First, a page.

The amount of H2 detected by the Micro H2 ranged from 0 ppm to 78 ppm when compared to 0 ppm to 227 ppm with Quintron MicroLyzer. The highest increase in the breath hydrogen concentration over the baseline after ingestion of lactose was extremely variable and ranged from 4 to 78 ppm measured with the Micro H2, or from 8 to 217 ppm measured with the Quintron MicroLyzer. The increase in hydrogen from the basal values to the highest recorded ones during the test is also shown in figure 4.1. The amount of methane detected was 0 ppm to 157 ppm with Quintron MicroLyzer with the highest rise in methane ranged from 0 ppm to 157 ppm.

Figure 4.1: Basal and Maximum Hydrogen rise between Micro-H2 and Quintron MicroLyzer.

The maximum rise in hydrogen from the base line or nadir detected by Micro H2 was 74 ppm [range 21-74] for a positive test and 13 ppm for a negative test [range 0-13]. The mean peak rise in hydrogen detected by Micro H2 for a positive test from base line or nadir detected is 34.5±13.99. The maximum rise in hydrogen from the base line or nadir detected by Quintron MicroLyzer was 212 ppm [range 20-212] for a positive test and 17 ppm for a negative test [range 0-17]. The mean peak rise in hydrogen and methane detected by Quintron MicroLyzer for a positive test from base line or nadir detected is 42.1±54.3 ppm and 36.8 ± 40.6 ppm. The results are shown in table 4.3.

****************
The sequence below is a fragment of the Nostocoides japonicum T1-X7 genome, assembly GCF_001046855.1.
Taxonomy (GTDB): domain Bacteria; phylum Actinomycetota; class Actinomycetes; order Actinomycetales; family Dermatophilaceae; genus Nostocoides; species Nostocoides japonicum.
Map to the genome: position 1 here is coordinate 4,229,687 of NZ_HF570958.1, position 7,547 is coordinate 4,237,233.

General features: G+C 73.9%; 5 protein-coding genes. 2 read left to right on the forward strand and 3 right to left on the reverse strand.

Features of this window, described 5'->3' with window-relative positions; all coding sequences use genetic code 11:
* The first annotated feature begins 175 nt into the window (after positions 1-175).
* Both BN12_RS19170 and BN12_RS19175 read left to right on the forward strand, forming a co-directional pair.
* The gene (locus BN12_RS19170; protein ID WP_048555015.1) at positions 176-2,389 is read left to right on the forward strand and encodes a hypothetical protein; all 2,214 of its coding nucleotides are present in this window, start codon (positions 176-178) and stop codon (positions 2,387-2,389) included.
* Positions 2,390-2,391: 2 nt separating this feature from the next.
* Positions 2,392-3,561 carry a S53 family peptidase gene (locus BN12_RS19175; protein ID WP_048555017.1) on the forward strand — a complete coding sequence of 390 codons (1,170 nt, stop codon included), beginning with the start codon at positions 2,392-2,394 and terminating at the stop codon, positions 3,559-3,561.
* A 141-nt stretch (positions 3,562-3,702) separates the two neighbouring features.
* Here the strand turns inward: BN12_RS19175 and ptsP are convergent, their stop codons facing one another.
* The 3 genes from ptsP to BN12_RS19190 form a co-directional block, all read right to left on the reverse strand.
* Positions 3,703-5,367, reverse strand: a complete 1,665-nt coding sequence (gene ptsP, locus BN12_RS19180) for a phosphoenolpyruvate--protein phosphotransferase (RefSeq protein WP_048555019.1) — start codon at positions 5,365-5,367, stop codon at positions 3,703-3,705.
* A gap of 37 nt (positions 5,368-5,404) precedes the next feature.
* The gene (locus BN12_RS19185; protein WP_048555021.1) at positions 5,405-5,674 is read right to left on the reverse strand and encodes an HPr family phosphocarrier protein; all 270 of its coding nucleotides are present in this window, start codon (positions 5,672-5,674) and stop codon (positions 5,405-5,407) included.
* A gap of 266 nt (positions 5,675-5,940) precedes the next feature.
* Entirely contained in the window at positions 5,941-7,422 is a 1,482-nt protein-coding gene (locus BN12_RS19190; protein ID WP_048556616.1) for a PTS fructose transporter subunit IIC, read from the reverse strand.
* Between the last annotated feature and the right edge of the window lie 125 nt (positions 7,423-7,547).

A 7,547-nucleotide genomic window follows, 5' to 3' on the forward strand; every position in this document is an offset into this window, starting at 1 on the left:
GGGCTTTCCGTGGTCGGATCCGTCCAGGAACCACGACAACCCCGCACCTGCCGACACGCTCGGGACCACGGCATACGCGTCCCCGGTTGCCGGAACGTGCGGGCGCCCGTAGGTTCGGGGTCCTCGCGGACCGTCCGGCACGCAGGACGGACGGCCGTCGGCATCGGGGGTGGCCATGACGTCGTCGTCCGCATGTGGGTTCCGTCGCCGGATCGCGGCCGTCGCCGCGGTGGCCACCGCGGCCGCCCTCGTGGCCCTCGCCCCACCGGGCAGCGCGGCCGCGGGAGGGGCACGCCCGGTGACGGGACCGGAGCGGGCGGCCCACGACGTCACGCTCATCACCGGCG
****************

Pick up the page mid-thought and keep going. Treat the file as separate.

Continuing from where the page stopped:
Table 4.3: Summary of Hydrogen range and mean rise in participants with a positive and negative test with Quintron MicroLyzer compared to Micro-H2. SD Standard deviation, ppm Parts per million, NA not applicable

Quintron MicroLyzer


Hydrogen Range

Positive test

0-227 ppm

0-78 ppm

Negative test

0-17 ppm

0-13 ppm

Mean peak rise in Hydrogen ± SD

Positive test

71.6 ± 56.9 ppm

33.5±13.7 ppm

Negative test

4.4 ± 4.6 ppm

2.98±2.9 ppm

Methane range

Positive test

5-157 ppm


Negative test

0-4 ppm


Mean peak rise in Methane ± SD

Positive test

42.3 ± 46.3 ppm


Negative Test

0.35 ± 0.9 ppm


For all the participants, the Quintron MicroLyzer gave higher levels of hydrogen than Micro H2 15.4 ± 33.95 ppm Vs 7.5 ± 12.5 ppm respectively, and the mean difference between the results of the Quintron MicroLyzer and the Micro H2 was 7.87 ± 24.2 ppm. The rise in hydrogen in the 2 tests matches each other though the magnitude of rise as expected from the results above is smaller with Micro-H2. These are shown in the figure 4.2. The rises in both positive and negative cases are similar between the two analyzers. The intra-individual correlation between the Micro-H2 and the Quintron is shown in the figure 4.3.

Figure 4.2: Mean rise in hydrogen during positive and negative test detected by Micro-H2 compared with Quintron MicroLyzer after a challenge with 50 grams of lactose